H.J Mainwaring

Born 10 June 1933, Swansea, Wales


308th player to be capped by the Royal Navy Rugby Union
10 caps
Played against the Army in 1955, 1956, 1957, 1958, 1959
Played against the Royal AIr Force in 1955, 1956, 1957, 1958, 1959


Inter Service Record

Played 10 Won 5 Drew 0 Lost 5
Inter Service Titles 0

1955 Royal Navy 8 Army 3
1955 Royal Navy 3 Royal Air Force 6
1956 Royal Navy 3 Army 6
1956 Royal Navy 11 Royal Air Force 9
1957 Royal Navy 3 Army 6
1957 Royal Navy 8 Royal Air Force 6
1958 Royal Navy 14 Army 0
1958 Royal Navy 3 Royal Air Force 14
1959 Royal Navy 6 Army 0
1959 Royal Navy 3 Royal Air Force 12



Dunvant RFC
Newport RFC

Lieutenant Haydn James Mainwaring Royal Marines is best remembered for a single tackle he made whilst playing as the uncapped player, traditionally picked by the Barbarians FC when they took on the touring Springboks. The tackle has gone down in Barbarian and Welsh rugby folklore and was described by the Sunday Times as “like a comet burying itself into earth”. The unlucky recipient was Avril Malan. That day Haydn was playing fullback but his solitary cap fro Wales was at Centre with Wales losing 8 – 6 to France at Colombes.

Now back to that tackle. Details of the tackle are regularly regaled whenever the South Africans tour. However one of the best I have found is sadly unattributed and if anyone has a reference I would gladly receive it.

“South Africa were unbeaten on tour, having defeated all four home nations, and the last match was against the Barbarians in Cardiff. They were very unpopular tourists and it was rumoured that the Baa-Baas side was picked to beat the Springboks regardless of style – against the normal Barbarian ethos.

They followed tradition by picking an uncapped player – Haydn Mainwaring of Swansea and the Royal Navy – at fullback.

I was standing on a terrace only a dozen yards back from the pitch when the Springbok captain, a world-class second-row named Avril Malan, went tanking down the touchline on his way to scoring a try. His head was back, gulping in the air, legs pumping.

The only Baa-Baas player anywhere near was Mainwaring who started trotting across from midfield. They were on a collision course directly in front of me and a hard shove from the side would have put Malan in touch.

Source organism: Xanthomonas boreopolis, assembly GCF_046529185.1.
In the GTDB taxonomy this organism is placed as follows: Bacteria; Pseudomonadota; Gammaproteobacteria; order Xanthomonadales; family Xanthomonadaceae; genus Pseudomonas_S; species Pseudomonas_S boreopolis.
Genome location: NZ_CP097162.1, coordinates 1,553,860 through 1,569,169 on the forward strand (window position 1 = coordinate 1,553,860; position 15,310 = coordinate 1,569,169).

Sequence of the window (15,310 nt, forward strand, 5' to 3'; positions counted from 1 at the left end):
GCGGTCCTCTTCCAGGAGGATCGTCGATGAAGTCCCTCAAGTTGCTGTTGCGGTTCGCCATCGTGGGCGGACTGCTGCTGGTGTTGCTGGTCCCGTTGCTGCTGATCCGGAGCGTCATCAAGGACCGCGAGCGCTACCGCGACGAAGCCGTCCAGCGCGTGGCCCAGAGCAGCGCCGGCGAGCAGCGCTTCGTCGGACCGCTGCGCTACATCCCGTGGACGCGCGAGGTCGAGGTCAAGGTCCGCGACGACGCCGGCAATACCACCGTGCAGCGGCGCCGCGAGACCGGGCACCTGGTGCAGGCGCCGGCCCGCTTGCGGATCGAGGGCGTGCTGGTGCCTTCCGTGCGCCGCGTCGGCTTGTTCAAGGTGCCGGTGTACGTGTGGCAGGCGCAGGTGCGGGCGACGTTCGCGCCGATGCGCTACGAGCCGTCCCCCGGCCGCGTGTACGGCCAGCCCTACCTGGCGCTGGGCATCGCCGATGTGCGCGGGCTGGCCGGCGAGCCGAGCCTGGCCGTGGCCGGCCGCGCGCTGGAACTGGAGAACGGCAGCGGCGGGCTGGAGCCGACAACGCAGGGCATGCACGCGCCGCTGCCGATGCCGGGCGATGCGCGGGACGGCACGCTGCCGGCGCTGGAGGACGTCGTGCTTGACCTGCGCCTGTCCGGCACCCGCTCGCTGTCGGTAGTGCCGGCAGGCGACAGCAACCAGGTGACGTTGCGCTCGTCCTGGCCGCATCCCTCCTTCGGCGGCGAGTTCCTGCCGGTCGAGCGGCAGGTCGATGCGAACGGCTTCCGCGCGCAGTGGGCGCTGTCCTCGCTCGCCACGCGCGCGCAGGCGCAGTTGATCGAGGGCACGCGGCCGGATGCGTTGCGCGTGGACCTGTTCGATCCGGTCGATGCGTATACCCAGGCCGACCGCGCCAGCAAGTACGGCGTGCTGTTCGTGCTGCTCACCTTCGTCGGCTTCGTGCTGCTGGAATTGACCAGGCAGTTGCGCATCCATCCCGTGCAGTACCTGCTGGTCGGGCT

Suddenly, when Mainwaring was a few yards from Malan he charged with tremendous force, hitting the South Africa captain under the heart with the point of his shoulder. Malan didn’t seem to have a clue he was coming. You could hear his ribs crack. I think it would be illegal these days, so some might argue it wasn’t a memorable tackle as such. But it was definitely a memorable moment.

Poor Avril Malan was poleaxed, unconscious over the touchline. Mainwaring glanced down at him and trotted back into midfield. The first Springbok on the scene had to be restrained by other team members from getting in amongst us, the crowd, who were jumping up and down with joy. I don’t suppose any of us spoke Afrikaans but we got the gist of what he was shouting!

Apparently, Malan went to the end-of-tour dinner that evening but had to leave because he felt so ill. The Barbarians won the game 6-0. When the Lions went to South Africa in 1962, the Springboks, captained by Avril Malan, took revenge by crushing them in 3 tests and drawing 1. ”

To try and put the try in to some sort of context I am sure many who follow the Barbarians will have seen the famous Gareth Edwards try against New Zealand in 1973 with the equally famous commentary by Cliff Morgan. In 2007 the Telegraph rated it the greatest try of all time and the greatest moment in Baa-Baa’s history. Haydn’s tackle was number two on the all time list of great moments.

Haydn went on to serve on the Barbarians FC committee and was replaced in 2008 by the former Irish prop forward Phil Orr.

Little is known of Haydn’s service exploits. Though he played ten Inter Service matches with a 5-5 win loss record he never won an Inter Service title outright, although he was part of the 1956 Triple Tie.

Finally Hadyn Mainwaring attended Bishop Gore school which has over the time produced a number of Welsh Internationals, including current lock forward Alun Wyn Jones. The schools most famous former pupil is probably Dylan Thomas.